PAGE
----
So while contemplating my first bread attempt, with its long and relatively specific and complicated directions, I pulled another book (this one still in the library's collection) called Artisan Breads Every Day to compare the techniques. This is another long process with low kneading requirements. I don't have a stand mixer and my sister's is broken, so I wanted to give this a try to see how it compares. Partially because I wanted to make a whole wheat bread, and this book had one I had all the ingredients for in my house (I didn't have to borrow any ingredients from my sister, but I did anyways. It is good that she doesn't read this blog!)
This makes two loaves, but I'm already making another loaf, so I divided it in half. Hopefully that doesn't screw up the bread.
14 oz whole wheat flour
.25 oz kosher salt
3/4 tbs agave nectar (thanks Emily!)
1/2 tbs yeast
11 oz lukewarm water
1 tbs vegetable oil
The dry ingredients are added together--including the sugar, but not the yeast (I may have done that at first and had to redo this!), and mixed to combine. The yeast is combined with the lukewarm water and the agave nectar--stirred until they are combined and the yeast has dissolved. Then the oil is added and whisked. The wet mixture is then added to the dry ingredients until the flour is all moistened.
At this point the dough is set aside for the flour to fully absorb the moisture, 5 minutes--I may have lost track of time, but came back and got on. I don't have a stand mixer, but I have a hand one with a dough hook, so I employed it for this next step. The dough is supposed to be stirred for 4 minutes at medium low speed increasing to medium high for the last 30 seconds--my dough was pretty dry so I added two tablespoons of water one at a time while I stirred. This was pretty hard for me--even with the mixer it was a lot of work.
After the dough was stirred enough I dumped it on a lightly floured surface and begun the fold and stretch part. Basically you pull from the bottom of the ball towards yourself and then wrap around to the other side, do that from each side, wrapping it. Then it goes into an oiled bowl and sits for 10 minutes at room temperature and then the same dump, pull, stretch, and wrap. This is repeated 3 additional times with 10 minutes in between.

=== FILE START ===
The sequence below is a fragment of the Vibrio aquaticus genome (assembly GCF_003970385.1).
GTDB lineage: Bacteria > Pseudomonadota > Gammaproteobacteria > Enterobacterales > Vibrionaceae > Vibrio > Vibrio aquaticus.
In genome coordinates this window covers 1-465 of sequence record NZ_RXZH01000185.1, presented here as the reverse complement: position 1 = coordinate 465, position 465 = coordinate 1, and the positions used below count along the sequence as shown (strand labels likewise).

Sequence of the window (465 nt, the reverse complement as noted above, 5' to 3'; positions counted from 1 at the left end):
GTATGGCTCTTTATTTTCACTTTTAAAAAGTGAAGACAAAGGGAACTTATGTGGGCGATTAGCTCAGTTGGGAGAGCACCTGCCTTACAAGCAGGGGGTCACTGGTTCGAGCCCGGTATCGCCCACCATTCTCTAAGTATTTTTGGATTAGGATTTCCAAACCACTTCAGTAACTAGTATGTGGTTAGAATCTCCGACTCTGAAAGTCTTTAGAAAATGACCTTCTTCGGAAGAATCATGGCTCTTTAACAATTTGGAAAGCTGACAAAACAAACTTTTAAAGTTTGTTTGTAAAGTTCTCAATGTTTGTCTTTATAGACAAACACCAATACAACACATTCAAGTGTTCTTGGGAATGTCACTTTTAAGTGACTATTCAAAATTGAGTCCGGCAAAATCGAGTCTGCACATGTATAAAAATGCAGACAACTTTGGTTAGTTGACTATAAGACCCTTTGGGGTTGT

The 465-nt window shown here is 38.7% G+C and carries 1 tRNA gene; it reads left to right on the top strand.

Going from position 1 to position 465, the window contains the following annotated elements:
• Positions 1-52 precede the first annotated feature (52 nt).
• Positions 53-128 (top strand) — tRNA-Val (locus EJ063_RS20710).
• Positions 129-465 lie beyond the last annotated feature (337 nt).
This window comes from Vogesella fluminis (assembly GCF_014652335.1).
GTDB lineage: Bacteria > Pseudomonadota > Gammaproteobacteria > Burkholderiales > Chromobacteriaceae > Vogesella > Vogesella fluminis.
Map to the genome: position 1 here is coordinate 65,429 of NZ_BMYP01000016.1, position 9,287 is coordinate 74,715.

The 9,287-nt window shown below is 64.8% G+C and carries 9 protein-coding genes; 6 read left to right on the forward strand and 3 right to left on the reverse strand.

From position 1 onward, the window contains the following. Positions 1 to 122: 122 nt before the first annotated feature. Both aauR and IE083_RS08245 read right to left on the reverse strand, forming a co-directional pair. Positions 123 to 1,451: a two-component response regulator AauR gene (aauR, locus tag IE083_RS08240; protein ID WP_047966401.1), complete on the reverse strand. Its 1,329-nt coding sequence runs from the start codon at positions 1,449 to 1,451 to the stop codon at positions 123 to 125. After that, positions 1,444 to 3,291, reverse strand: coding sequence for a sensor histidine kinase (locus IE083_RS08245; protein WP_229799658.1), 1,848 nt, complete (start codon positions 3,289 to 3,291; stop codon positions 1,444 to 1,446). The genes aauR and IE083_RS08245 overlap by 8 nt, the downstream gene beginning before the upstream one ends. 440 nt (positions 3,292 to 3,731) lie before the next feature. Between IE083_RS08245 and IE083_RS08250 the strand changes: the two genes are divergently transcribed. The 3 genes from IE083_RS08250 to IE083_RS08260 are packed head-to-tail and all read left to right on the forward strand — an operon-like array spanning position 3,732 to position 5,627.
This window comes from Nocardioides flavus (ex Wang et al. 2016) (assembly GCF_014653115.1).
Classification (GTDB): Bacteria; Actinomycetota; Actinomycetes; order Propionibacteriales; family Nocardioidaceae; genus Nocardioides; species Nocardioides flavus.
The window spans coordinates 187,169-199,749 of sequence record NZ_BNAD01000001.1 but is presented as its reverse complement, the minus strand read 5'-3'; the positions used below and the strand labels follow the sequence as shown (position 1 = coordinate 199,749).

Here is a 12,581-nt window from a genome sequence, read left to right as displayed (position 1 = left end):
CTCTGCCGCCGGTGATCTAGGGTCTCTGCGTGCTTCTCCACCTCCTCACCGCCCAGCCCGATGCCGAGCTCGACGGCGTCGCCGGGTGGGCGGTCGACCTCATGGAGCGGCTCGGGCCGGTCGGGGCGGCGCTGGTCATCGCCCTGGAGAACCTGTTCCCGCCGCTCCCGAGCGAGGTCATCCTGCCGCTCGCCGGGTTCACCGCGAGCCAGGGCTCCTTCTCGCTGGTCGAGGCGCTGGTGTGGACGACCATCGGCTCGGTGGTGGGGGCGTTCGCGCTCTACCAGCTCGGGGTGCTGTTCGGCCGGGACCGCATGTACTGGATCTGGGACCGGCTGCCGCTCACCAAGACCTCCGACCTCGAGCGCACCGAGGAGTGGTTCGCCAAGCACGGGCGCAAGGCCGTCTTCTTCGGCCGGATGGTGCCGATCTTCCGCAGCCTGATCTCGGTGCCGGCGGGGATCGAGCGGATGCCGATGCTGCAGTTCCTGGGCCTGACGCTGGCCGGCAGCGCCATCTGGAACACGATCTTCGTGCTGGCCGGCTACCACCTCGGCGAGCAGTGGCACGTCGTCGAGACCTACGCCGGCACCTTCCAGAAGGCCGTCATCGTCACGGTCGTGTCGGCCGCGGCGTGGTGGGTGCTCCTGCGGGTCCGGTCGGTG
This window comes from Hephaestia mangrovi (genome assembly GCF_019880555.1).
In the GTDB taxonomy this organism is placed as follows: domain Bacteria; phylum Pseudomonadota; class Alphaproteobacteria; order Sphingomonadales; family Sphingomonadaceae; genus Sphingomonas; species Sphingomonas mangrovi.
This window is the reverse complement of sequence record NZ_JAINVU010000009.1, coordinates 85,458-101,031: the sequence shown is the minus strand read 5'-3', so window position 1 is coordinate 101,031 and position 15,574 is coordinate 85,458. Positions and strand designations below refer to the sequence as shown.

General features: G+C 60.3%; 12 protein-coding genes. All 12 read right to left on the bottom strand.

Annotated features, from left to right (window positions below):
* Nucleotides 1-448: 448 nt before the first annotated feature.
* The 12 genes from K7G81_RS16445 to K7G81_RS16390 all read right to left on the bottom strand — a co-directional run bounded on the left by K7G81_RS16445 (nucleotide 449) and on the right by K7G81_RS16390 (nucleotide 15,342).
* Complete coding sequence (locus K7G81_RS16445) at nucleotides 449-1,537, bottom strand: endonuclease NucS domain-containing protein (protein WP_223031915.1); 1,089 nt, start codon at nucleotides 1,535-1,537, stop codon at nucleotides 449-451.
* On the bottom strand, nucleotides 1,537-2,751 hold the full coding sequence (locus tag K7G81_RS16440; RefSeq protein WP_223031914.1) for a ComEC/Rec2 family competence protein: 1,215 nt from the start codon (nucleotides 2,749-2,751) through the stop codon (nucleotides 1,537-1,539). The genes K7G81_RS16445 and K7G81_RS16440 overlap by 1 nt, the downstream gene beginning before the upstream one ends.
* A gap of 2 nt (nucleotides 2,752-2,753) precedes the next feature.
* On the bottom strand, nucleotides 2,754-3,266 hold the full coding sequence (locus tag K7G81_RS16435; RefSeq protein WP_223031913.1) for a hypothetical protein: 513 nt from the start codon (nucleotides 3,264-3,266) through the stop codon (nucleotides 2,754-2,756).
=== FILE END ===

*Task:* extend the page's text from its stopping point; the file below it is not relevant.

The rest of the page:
After the final time, it goes into an oiled bowl, is covered well with plastic wrap, and goes into the fridge at least overnight, but for as much as 4 days. It does a lot of raising in the fridge--not only was it visibly bigger, but big bubbles appeared on the top. I pulled it out around 1 pm, after about 20 or so hours later.
Normally it would be divided into two loaves, but I'd split the recipe in half. So I dumped it on a floured surface and formed a loaf by pulling the edges towards the center. The book had some nice illustrations to demonstrate how to do this. I'm not sure I did it right but it is supposed to be a homestyle hearth loaf, not a fancy shaped loaf. I placed it on a sheet of parchment paper with cornmeal on bottom on top of an inverted sheet pan. It is covered with an oiled plastic sheet and let rise for about 3 hours until it had doubled or more. I kind of lost track of time, so I'm not sure how long it was, but you can see how much bigger it is.
The oven requires a specific set up for this type of bread--different from the last one, but a similar principle. The idea is to create a heated place to put the bread, rather than just put the pan in a preheated oven. So this is trying to recreate your stone hearth of yore or brick oven. I didn't have any kind of pizza stone, tile, or stone anything. But my sister had this heavy duty stoneware casserole that I borrowed--I'm dog sitting and she told me to make myself at home so I did. It goes into a 500 degree oven, along with a sheet pan. The two racks are moved to the bottom two slots, and pre-heat for at least 40 minutes. They need to be really hot to create the right environment to cook the bread.
About 15 minutes before it needs to cook, I took off the plastic and cut two parallel cuts in the bread dough and let it relax. Then it is transferred into the prepared oven. This was pretty tricky with the casserole as opposed to a pizza stone or other flat stone. So the loaf got distorted, and since it was so hot it really started to bake right away. I poured a cup of very hot water into the sheet pan below, and reduced the oven's temperature to 425 and cooked for 15 minutes and then turned the pan and cooked for another 15 minutes. It had browned very well so I pulled it out and let it rest for 15 minutes before tearing into it.
The Verdict: This is a nice soft intensely wheaty bread. The wheat is perhaps a little bitter--it could use more agave or honey or sugar to balance out the amount of wheat. That said, it has a really nice crumb, with a lovely texture. I'm actually surprised at how soft and moist it is considering it isn't enriched. The crust isn't too hard, but goes well with the soft interior. I will try this again, increasing the sugar and maybe cutting the whole wheat with some white flour to moderate the taste--or adding some flavor counterpoint.